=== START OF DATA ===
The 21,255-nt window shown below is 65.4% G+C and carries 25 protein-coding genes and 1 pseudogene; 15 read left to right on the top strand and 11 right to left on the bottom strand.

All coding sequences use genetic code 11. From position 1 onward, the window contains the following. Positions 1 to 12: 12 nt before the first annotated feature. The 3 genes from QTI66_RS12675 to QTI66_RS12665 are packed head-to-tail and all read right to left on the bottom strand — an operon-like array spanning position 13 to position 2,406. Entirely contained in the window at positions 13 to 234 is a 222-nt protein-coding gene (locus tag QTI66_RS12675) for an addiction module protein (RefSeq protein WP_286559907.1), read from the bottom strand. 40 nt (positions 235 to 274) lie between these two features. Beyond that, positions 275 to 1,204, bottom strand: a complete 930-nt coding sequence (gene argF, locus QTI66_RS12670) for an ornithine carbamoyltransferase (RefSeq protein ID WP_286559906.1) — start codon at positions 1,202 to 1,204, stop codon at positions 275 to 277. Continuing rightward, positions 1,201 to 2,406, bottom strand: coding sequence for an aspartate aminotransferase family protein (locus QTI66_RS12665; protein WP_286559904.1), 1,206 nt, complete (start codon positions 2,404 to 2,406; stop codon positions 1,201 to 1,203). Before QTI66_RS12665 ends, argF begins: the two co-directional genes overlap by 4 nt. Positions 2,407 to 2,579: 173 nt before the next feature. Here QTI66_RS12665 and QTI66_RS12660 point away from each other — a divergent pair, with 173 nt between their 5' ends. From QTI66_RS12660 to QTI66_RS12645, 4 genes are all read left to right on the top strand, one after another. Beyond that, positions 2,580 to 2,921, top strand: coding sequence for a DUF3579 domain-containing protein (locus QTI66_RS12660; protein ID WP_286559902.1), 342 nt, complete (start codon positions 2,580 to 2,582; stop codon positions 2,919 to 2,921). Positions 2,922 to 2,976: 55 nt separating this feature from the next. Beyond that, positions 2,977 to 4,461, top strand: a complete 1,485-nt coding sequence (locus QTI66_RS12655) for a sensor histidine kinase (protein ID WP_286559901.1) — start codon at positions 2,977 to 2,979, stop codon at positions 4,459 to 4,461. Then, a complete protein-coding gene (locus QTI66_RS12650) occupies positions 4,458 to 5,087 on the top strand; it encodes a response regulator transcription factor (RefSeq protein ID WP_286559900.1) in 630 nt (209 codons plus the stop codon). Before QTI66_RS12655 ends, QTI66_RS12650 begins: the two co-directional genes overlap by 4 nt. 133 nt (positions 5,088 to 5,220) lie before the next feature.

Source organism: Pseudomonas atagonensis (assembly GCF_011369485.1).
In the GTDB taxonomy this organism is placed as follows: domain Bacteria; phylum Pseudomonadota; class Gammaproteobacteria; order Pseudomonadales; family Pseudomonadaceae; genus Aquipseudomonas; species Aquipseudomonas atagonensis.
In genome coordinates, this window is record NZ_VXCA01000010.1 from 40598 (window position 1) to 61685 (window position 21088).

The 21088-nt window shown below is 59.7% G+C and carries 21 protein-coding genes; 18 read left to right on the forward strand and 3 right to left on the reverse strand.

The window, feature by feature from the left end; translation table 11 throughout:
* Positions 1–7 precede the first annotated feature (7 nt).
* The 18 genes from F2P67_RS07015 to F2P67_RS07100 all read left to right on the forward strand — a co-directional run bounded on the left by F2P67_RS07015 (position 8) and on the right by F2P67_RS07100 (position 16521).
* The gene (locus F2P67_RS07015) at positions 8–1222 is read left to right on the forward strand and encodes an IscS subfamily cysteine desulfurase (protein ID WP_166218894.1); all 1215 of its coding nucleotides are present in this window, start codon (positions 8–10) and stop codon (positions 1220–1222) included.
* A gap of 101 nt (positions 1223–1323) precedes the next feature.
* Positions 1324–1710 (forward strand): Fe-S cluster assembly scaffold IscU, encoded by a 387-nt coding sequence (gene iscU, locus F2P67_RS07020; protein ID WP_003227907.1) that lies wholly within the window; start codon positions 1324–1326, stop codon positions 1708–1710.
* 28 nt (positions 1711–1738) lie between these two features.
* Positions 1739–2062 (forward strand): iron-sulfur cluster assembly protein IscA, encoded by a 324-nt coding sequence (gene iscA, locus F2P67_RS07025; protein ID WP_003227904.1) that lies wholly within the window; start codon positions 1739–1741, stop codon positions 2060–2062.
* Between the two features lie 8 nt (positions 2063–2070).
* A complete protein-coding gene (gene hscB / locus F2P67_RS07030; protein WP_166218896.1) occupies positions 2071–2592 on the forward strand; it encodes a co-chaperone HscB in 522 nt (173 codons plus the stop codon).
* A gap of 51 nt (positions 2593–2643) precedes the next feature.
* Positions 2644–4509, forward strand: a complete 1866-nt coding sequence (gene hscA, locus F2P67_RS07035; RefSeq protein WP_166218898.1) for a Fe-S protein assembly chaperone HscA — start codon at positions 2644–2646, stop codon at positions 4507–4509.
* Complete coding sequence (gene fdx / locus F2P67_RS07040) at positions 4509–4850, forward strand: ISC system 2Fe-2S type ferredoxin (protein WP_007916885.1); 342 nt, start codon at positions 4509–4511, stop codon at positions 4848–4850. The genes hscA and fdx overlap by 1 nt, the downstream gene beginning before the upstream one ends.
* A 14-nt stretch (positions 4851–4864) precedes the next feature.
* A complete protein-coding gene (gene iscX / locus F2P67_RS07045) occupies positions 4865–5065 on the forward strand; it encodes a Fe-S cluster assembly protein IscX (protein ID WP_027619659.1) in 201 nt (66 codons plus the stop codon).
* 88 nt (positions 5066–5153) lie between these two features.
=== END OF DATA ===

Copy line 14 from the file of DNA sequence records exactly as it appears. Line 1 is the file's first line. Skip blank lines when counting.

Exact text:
* Positions 1739–2062 (forward strand): iron-sulfur cluster assembly protein IscA, encoded by a 324-nt coding sequence (gene iscA, locus F2P67_RS07025; protein ID WP_003227904.1) that lies wholly within the window; start codon positions 1739–1741, stop codon positions 2060–2062.